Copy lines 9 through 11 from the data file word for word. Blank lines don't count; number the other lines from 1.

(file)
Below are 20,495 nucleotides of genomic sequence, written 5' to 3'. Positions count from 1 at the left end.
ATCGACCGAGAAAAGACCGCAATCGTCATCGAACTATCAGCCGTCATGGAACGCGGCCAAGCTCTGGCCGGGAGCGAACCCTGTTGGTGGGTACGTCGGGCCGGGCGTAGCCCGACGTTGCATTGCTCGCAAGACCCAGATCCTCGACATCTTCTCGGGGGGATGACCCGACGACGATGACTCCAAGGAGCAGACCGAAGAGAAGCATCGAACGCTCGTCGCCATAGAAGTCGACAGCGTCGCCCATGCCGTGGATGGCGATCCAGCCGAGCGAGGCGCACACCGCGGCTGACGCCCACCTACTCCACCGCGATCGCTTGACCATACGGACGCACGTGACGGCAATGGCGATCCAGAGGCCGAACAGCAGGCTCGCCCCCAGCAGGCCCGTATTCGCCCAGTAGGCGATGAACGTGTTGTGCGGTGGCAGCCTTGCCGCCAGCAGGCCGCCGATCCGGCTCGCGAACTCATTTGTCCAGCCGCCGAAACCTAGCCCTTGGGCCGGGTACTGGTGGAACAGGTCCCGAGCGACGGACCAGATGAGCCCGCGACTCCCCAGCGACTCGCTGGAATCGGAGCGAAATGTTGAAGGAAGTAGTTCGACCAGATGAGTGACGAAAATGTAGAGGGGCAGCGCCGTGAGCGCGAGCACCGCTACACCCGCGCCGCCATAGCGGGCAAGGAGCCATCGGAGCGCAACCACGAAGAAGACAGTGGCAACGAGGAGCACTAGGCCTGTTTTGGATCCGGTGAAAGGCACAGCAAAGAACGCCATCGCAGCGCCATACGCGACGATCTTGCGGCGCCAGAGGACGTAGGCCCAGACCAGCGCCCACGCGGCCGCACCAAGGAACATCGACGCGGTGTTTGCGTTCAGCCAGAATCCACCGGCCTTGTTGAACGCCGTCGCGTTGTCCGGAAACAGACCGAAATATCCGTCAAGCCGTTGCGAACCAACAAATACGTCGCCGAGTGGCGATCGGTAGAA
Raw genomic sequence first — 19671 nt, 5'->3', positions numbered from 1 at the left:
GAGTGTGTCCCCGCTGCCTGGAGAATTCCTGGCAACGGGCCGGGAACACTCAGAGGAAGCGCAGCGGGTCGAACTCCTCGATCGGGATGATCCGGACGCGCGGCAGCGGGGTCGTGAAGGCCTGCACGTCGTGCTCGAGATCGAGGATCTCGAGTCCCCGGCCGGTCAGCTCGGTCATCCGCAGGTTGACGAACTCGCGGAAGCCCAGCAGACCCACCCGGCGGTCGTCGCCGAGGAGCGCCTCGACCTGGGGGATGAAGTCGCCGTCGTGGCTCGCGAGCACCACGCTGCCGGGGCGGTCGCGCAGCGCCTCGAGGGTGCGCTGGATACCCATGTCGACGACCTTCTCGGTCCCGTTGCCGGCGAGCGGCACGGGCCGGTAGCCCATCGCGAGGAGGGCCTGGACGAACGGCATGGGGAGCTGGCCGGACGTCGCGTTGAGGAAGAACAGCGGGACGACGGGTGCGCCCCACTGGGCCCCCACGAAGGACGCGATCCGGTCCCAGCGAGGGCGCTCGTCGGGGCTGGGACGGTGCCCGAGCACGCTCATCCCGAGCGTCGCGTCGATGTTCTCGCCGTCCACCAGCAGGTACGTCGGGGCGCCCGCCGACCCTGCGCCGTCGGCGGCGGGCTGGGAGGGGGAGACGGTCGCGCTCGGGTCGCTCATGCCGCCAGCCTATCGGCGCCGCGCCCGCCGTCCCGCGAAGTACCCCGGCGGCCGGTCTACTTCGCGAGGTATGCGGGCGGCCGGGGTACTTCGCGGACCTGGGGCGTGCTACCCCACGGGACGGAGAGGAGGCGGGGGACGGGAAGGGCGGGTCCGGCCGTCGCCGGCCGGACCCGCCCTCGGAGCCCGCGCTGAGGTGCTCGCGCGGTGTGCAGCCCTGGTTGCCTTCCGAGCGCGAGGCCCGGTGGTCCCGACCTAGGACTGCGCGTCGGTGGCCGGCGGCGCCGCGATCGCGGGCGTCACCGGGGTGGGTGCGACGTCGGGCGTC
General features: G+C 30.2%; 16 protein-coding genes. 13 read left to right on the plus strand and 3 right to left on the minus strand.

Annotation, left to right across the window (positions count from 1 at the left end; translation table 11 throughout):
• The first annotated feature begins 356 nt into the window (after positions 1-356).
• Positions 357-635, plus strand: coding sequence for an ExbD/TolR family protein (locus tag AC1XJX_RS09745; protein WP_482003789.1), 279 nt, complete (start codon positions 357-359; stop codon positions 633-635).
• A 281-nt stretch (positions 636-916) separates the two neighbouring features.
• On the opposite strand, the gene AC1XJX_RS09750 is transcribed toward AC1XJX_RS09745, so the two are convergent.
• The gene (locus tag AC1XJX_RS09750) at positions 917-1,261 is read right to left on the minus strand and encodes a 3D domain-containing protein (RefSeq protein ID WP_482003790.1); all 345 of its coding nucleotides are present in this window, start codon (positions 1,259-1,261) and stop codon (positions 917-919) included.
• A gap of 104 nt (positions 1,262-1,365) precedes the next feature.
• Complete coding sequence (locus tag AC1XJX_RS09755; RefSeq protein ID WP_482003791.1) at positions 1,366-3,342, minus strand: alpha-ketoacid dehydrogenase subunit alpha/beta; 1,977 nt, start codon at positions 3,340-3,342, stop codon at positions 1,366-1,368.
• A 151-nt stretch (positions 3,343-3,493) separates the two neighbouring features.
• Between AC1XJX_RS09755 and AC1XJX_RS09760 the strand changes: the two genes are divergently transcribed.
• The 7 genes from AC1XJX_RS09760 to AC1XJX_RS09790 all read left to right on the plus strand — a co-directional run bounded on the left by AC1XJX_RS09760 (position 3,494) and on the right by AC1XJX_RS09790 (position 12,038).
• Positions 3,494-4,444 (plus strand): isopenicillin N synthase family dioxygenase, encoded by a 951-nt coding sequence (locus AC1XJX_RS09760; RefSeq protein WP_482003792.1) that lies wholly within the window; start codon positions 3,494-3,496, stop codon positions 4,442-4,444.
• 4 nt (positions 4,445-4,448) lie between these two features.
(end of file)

• A 281-nt stretch (positions 636-916) separates the two neighbouring features.
• On the opposite strand, the gene AC1XJX_RS09750 is transcribed toward AC1XJX_RS09745, so the two are convergent.
• The gene (locus tag AC1XJX_RS09750) at positions 917-1,261 is read right to left on the minus strand and encodes a 3D domain-containing protein (RefSeq protein ID WP_482003790.1); all 345 of its coding nucleotides are present in this window, start codon (positions 1,259-1,261) and stop codon (positions 917-919) included.